The Best Things To Do In Galway

Written By: Chris Manning

A beautiful harbor city on the west coast of Ireland, Galway is located where the Atlantic Ocean and River Corrib join together. Like many of Ireland’s other cities, Galway is known more for its bohemian and artisan vibe — something that is definitely evident the moment you arrive in the city. On every street is a high-energy pub where live music plays into all hours of the night, as well as theater performances going on at many of the local theaters and plenty of other activities to enjoy during a stay. One thing that makes Galway an especially interesting destination is the modern carefree vibe that is mixed in with many of the medieval features and traditional classics of Ireland.

One reason for the unique contrast is the high number of students that call Galway home. Though you’re bound to find ancient history located in the most outlandish places of the city, there is still a metropolitan ambience that permeates throughout each of the neighborhoods. For those who want to experience the more historic side of Ireland’s, a trip to Galway is just as recommended as it would be for someone who wants a high-energy and artistic experience.

The number one attraction in the city is Eyre Square, which is an 18th century plaza space that features a good number of pubs and shops for visitors and locals. At any time of day, you’ll hear folk music emanating from the pubs, which give you the perfect Irish experience. The Square is centrally located in the heart of the city, making it easy to access and to explore the surrounding areas.

In some areas of the city, you’ll still find medieval structures particularly around the Latin Quarter. Those of the Catholic faith will find a trip to the Cathedral of our Lady Assumed into Heaven and St. Nicholas, which features a mosaic of President John F. Kennedy, as well as Renaissance-style architecture. Want to learn more about Galway and the surrounding area? The Galway City Musuem offers an assortment of exhibits and displays highlighting photographs, memorabilia and other ancient artifacts that give visitors context and background to Galway and the city’s influence in Ireland.


Dunguaire Castle

Just thirty-minutes from Galway – on the shore of Galway Bay – stands the picture-postcard Dunguarie Castle; one of the most beautiful castles in Ireland. While the fortress does not have an exciting military history, it became famous in the twentieth-century as a meeting place for great writers, and nowadays holds banquets and functions. Enjoy the famous Irish hospitality in this beautiful castle and join the crowd for a banquet!


Ross Errilly Friary (Ross Abbey)

The historic ruins of the Ross Errilly Friary (Ross Abbey) are perfect for exploring, as you imagine medieval life there in the halls, the kitchen, and the dining areas. Most of the walls are still standing, as you find your way through the twisted maze of rooms. The friary had a tempestuous life, and at a time when loyalty to the pope and practicing the catholic religion was illegal, in the end, the friars had to flee. Set in beautiful scenery, this truly is a magical visit steeped in a spectacular history.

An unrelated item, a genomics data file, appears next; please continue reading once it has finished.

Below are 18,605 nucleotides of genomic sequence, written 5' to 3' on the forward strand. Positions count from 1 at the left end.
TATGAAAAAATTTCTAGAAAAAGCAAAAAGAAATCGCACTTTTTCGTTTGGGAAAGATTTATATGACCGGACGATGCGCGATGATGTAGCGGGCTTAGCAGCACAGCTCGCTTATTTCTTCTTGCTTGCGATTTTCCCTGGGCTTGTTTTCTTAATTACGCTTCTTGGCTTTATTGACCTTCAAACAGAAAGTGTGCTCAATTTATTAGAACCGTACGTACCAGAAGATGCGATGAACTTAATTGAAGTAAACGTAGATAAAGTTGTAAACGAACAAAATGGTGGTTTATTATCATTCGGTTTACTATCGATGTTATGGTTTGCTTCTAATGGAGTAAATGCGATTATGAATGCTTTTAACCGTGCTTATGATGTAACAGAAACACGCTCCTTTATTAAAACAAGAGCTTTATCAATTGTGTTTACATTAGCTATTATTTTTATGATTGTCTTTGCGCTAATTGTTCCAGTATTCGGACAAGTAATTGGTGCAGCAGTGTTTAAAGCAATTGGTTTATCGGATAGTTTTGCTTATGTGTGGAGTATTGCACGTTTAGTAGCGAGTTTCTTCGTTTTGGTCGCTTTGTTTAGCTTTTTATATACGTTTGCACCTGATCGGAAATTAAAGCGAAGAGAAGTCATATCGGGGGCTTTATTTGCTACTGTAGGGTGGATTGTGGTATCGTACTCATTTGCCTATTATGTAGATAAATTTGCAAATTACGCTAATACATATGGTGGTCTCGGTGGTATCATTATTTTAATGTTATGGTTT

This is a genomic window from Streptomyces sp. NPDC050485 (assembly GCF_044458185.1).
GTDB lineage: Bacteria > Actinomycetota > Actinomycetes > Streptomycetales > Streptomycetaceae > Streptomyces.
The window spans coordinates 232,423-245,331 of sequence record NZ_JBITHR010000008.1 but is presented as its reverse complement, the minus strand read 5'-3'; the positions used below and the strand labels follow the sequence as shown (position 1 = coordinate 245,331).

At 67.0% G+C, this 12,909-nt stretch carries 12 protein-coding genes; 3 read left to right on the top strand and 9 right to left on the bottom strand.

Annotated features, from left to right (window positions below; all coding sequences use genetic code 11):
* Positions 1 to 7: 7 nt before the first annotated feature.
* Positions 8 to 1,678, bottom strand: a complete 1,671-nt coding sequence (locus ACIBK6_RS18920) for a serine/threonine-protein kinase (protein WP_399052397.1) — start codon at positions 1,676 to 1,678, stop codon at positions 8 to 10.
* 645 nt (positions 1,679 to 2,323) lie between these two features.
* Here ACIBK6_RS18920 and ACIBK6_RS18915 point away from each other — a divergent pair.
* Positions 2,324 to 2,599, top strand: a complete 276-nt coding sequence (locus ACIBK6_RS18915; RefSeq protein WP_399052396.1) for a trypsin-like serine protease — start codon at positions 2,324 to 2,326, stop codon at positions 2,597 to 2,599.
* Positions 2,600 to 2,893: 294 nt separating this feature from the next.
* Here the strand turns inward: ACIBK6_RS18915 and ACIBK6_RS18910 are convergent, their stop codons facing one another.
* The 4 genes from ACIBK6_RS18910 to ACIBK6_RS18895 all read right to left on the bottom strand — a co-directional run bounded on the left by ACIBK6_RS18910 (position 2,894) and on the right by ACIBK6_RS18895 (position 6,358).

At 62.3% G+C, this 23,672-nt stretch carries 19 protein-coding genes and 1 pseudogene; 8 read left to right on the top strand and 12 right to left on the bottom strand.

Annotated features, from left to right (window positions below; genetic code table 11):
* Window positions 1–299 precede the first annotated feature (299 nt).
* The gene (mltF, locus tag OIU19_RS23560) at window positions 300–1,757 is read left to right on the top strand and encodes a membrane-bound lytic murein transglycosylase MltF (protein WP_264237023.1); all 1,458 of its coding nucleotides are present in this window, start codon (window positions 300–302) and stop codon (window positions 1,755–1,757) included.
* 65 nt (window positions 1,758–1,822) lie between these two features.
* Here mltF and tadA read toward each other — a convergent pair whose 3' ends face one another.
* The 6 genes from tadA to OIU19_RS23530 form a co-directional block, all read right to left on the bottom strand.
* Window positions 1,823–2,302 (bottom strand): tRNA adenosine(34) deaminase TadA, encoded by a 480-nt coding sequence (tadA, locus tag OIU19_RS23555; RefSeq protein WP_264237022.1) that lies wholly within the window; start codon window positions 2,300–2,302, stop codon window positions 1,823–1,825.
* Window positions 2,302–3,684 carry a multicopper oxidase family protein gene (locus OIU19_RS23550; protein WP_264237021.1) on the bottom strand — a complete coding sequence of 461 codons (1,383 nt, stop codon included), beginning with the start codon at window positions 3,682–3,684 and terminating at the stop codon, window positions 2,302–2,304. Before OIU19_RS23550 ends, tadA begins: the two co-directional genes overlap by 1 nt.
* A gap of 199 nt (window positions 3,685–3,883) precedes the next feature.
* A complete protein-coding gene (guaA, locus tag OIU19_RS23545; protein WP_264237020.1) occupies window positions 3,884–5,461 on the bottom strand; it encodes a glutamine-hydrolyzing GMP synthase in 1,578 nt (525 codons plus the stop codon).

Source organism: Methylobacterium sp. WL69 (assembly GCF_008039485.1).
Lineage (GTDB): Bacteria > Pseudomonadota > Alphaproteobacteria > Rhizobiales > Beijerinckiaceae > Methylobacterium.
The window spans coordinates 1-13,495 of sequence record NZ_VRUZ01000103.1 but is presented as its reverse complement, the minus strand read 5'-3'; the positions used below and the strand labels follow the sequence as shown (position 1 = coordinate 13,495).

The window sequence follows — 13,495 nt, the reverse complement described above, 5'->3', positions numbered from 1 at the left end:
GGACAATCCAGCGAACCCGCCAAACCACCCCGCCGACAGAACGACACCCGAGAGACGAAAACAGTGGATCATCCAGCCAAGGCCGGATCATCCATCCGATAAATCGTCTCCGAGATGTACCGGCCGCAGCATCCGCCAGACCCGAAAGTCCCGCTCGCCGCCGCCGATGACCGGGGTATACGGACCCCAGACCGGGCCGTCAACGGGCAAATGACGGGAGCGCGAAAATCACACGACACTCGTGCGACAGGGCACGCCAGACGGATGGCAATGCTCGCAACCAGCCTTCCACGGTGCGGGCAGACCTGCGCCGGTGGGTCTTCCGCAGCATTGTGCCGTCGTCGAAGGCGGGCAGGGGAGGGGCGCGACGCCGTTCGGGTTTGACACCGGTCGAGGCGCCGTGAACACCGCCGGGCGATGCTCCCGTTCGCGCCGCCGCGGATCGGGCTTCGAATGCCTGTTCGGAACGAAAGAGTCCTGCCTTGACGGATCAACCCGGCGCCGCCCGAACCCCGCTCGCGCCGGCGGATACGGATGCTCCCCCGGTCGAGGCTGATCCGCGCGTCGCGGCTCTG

Kylemore Abbey and Gardens

As you approach the entrance to the Kylemore Abbey and Gardens, admire the majesty of the building set against the steep mountains, with its magnificent reflection glistening in the lake. The building is beautiful, and until recently was used as an exclusive girls’ school. Today, you can explore several of the rooms and then catch the bus for a short trip to the six-acres of walled gardens, which are both diverse and well-manicured. The estate is a monument to an opulence experienced by only the wealthy and elite, back in the 1800’s.


Aran Islands

Renowned for their stark beauty and enduring Irish traditions, the enigmatic Aran Islands have long drawn fascination from their mainland neighbors, inspiring generations of Irish artists and writers with their idealistic way of life.



With allegedly more musicians per square mile in this county than anywhere in the world, it’s unsurprising that this small fishing village is hailed as the capital of Irish folk music. Musical traditions still reign strong today, and those looking for an authentic taste of traditional Irish music won’t have to look far in Doolin.


The Burren

One of Ireland’s most unique and photogenic landscapes, stretching over 160 square km, the Burren, derived from the Gaelic word Boireann meaning ‘rocky place’, is one of the most visited attractions in the Shannon region. Aptly named, the karst topography is characterized by its unusual limestone formations, naturally sculpted through acidic erosion over thousands of years. The natural landscape is an otherworldly terrain – a giant jigsaw of rocks, made up of grikes (fissures) and clints (isolated rocks jutting from the surface), with pockets of lush greenery poking between the expanses of bare rock.

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